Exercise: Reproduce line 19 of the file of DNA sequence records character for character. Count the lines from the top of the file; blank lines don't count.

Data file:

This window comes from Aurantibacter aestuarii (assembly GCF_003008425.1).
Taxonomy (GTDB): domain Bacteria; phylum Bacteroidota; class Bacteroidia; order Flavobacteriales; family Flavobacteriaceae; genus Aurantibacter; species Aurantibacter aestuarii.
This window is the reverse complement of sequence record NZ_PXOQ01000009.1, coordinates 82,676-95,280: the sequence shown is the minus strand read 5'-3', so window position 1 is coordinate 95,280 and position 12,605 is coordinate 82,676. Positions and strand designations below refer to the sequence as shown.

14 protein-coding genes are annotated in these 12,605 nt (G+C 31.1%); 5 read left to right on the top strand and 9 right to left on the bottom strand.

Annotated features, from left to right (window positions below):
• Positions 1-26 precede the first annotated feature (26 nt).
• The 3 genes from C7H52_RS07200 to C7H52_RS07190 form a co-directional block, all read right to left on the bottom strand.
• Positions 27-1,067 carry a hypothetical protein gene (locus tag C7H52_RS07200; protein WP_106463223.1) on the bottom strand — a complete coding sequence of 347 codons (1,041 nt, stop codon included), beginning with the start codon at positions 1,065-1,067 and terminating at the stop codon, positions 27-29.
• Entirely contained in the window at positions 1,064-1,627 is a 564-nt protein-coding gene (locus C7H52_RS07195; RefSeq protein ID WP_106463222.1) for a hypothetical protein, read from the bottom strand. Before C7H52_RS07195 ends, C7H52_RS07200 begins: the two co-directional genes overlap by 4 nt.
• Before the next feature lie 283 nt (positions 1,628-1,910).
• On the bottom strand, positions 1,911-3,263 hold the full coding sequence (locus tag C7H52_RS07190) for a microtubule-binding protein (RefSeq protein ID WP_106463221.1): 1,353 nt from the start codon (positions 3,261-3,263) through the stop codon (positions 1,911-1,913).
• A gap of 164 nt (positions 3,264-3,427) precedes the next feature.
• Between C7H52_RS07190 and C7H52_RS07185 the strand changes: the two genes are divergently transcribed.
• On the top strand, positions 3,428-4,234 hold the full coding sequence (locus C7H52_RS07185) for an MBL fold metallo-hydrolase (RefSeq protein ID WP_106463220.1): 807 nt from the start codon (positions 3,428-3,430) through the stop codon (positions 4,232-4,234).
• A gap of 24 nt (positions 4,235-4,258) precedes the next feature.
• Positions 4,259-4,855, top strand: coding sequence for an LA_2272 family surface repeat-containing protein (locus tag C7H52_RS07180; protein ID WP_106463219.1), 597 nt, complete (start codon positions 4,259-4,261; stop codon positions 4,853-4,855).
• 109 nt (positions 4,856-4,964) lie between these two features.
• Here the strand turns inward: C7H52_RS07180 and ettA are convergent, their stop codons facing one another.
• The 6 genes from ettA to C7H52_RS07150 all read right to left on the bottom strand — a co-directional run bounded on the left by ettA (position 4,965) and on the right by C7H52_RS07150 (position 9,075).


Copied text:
• The 6 genes from ettA to C7H52_RS07150 all read right to left on the bottom strand — a co-directional run bounded on the left by ettA (position 4,965) and on the right by C7H52_RS07150 (position 9,075).